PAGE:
Each time the French wines of our companies and our estates leave the American shelves, because they are considered less competitive because of taxes, they are replaced by products from competing countries. I am thinking of Chile, Argentina and Australia, but also European productions. Italy, which is not affected by the 2019 taxes, thus recovered almost all of the market share that we lost: in 2020, France fell from 32% to 19% of market share, while that the Italians, who were behind us with a 31% market share, at the same time increased to 40%. These shares will be permanently lost for our companies. To resume them, it will require very long and very expensive work. Because, as you can imagine, you can’t establish yourself in the American market by snapping your fingers. It had required a lot of work and colossal investments, which are being lost. We will therefore have to reinvest without having any guarantee of results.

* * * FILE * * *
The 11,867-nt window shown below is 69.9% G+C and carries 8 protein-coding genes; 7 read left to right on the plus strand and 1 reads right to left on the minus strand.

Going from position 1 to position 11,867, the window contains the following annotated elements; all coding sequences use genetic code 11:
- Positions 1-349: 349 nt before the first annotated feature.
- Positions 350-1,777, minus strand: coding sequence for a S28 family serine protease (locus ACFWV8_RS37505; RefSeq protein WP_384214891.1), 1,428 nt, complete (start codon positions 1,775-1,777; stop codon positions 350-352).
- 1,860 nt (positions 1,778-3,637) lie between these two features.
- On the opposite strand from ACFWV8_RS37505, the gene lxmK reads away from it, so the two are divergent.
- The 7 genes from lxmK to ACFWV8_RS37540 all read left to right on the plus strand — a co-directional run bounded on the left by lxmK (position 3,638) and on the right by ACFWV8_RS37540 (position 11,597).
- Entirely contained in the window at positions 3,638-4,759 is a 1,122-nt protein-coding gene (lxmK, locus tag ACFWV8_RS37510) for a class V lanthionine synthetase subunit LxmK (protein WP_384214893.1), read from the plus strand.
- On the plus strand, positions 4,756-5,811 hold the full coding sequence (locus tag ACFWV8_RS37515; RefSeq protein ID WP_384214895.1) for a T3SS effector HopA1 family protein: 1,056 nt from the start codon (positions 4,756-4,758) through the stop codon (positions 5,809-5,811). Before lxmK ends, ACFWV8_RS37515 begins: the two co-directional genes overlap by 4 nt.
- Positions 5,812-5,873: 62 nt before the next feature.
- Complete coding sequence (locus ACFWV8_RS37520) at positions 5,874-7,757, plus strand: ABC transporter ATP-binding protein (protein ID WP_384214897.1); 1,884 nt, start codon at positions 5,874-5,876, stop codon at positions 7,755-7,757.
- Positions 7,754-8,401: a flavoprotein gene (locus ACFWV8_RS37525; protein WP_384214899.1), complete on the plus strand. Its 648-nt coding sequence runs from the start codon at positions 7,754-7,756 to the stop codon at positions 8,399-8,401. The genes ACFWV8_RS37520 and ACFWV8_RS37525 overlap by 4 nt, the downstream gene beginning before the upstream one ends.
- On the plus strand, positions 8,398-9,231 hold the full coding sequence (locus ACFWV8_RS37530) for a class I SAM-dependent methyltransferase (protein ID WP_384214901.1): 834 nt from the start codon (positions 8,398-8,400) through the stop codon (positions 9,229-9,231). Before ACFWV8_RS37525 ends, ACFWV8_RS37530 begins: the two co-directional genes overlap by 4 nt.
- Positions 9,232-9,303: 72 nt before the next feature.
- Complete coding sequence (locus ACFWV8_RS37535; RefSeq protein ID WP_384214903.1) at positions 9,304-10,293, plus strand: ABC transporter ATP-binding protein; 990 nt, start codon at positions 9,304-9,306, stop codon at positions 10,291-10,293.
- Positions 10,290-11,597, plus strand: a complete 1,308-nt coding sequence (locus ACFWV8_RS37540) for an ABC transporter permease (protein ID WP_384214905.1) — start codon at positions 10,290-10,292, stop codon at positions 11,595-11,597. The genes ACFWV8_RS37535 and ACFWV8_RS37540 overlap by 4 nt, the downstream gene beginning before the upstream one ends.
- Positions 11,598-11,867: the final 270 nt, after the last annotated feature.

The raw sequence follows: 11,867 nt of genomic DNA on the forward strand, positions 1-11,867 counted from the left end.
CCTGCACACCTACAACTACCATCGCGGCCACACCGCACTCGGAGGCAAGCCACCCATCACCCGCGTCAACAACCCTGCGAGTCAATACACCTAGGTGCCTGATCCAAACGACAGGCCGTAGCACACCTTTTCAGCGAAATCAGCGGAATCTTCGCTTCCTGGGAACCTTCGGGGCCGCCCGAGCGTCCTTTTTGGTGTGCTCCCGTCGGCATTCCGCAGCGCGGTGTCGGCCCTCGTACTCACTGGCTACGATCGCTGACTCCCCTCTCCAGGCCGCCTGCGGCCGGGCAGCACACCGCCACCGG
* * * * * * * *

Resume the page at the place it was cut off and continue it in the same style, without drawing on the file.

With a change of administration in the United States, is a solution possible? What are you asking of the European Union?
It is a total injustice that the French wine sector is paying cash for a trade dispute between the European Union and the United States concerning another sector, namely aeronautics. I do not want French winegrowers, estates and exporters to be sacrificed on the altar of European aeronautical performance, this is unacceptable. The EU must assume the consequences of its policy which it is not for me to comment on.